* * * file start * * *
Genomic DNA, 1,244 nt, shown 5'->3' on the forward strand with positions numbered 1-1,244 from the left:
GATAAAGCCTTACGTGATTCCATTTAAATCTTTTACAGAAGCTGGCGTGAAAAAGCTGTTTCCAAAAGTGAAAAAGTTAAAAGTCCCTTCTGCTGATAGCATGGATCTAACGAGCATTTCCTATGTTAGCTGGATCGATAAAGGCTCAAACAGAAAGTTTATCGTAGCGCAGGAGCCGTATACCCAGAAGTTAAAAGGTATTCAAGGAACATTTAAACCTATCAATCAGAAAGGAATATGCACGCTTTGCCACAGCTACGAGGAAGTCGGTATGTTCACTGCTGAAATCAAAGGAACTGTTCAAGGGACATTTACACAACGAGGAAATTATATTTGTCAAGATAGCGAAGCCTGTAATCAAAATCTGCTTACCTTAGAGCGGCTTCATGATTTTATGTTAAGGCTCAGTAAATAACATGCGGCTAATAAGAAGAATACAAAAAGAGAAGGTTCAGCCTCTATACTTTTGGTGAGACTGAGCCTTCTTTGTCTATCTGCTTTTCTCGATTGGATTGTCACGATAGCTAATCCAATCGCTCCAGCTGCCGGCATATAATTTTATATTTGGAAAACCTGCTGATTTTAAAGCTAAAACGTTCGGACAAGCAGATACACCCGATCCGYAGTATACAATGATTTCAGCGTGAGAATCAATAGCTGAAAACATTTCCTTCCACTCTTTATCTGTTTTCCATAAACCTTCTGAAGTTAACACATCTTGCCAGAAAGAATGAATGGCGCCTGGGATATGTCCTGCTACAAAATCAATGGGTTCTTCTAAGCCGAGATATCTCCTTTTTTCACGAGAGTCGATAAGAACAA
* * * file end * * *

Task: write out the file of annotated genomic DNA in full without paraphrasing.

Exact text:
Genomic DNA, 1,244 nt, shown 5'->3' on the forward strand with positions numbered 1-1,244 from the left:
GATAAAGCCTTACGTGATTCCATTTAAATCTTTTACAGAAGCTGGCGTGAAAAAGCTGTTTCCAAAAGTGAAAAAGTTAAAAGTCCCTTCTGCTGATAGCATGGATCTAACGAGCATTTCCTATGTTAGCTGGATCGATAAAGGCTCAAACAGAAAGTTTATCGTAGCGCAGGAGCCGTATACCCAGAAGTTAAAAGGTATTCAAGGAACATTTAAACCTATCAATCAGAAAGGAATATGCACGCTTTGCCACAGCTACGAGGAAGTCGGTATGTTCACTGCTGAAATCAAAGGAACTGTTCAAGGGACATTTACACAACGAGGAAATTATATTTGTCAAGATAGCGAAGCCTGTAATCAAAATCTGCTTACCTTAGAGCGGCTTCATGATTTTATGTTAAGGCTCAGTAAATAACATGCGGCTAATAAGAAGAATACAAAAAGAGAAGGTTCAGCCTCTATACTTTTGGTGAGACTGAGCCTTCTTTGTCTATCTGCTTTTCTCGATTGGATTGTCACGATAGCTAATCCAATCGCTCCAGCTGCCGGCATATAATTTTATATTTGGAAAACCTGCTGATTTTAAAGCTAAAACGTTCGGACAAGCAGATACACCCGATCCGYAGTATACAATGATTTCAGCGTGAGAATCAATAGCTGAAAACATTTCCTTCCACTCTTTATCTGTTTTCCATAAACCTTCTGAAGTTAACACATCTTGCCAGAAAGAATGAATGGCGCCTGGGATATGTCCTGCTACAAAATCAATGGGTTCTTCTAAGCCGAGATATCTCCTTTTTTCACGAGAGTCGATAAGAACAA